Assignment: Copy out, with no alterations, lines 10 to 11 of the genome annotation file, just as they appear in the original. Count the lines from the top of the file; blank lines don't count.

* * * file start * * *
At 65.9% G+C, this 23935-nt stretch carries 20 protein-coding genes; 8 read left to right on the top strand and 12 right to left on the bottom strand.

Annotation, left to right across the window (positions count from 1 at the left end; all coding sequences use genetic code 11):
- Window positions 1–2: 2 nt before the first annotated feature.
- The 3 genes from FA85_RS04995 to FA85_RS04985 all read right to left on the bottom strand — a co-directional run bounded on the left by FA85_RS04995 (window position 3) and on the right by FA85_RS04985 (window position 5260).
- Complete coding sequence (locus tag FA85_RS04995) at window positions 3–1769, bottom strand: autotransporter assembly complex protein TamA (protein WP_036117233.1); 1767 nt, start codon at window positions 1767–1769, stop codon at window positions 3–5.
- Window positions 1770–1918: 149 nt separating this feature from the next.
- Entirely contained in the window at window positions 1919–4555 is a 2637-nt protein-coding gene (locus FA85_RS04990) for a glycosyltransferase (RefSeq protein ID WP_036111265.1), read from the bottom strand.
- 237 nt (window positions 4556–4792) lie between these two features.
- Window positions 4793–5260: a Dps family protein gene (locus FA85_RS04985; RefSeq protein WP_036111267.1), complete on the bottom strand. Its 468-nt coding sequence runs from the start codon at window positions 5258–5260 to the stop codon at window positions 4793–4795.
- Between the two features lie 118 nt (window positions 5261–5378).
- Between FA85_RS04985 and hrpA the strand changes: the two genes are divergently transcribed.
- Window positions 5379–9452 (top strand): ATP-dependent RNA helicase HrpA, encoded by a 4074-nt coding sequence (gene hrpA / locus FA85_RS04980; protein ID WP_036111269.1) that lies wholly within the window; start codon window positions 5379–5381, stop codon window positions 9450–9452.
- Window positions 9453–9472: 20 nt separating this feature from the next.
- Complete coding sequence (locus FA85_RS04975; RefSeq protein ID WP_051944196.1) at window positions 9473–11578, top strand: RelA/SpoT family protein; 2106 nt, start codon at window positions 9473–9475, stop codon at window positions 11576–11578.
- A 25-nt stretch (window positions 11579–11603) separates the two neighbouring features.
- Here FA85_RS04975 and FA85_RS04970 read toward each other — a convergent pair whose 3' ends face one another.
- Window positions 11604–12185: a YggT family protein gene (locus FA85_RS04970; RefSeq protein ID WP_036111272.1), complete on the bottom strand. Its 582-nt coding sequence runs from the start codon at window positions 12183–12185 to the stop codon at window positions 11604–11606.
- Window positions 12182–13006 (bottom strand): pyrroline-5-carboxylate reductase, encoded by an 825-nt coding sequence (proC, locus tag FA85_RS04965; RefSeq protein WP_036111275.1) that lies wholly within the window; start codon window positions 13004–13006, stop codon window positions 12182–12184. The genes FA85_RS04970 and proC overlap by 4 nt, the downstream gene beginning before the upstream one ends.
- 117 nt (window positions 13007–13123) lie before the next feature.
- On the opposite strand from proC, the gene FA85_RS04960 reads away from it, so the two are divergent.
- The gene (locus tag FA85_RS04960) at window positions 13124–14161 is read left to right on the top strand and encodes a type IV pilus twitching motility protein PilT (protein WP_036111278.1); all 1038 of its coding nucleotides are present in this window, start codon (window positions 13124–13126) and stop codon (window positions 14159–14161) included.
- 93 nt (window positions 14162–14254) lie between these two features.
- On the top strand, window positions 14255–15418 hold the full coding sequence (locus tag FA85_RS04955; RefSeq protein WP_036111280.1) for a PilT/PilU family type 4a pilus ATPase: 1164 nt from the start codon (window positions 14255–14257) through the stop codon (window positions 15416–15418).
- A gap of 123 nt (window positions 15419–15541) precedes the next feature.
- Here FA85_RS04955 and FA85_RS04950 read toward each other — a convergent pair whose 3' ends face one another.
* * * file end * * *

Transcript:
- Between the two features lie 118 nt (window positions 5261–5378).
- Between FA85_RS04985 and hrpA the strand changes: the two genes are divergently transcribed.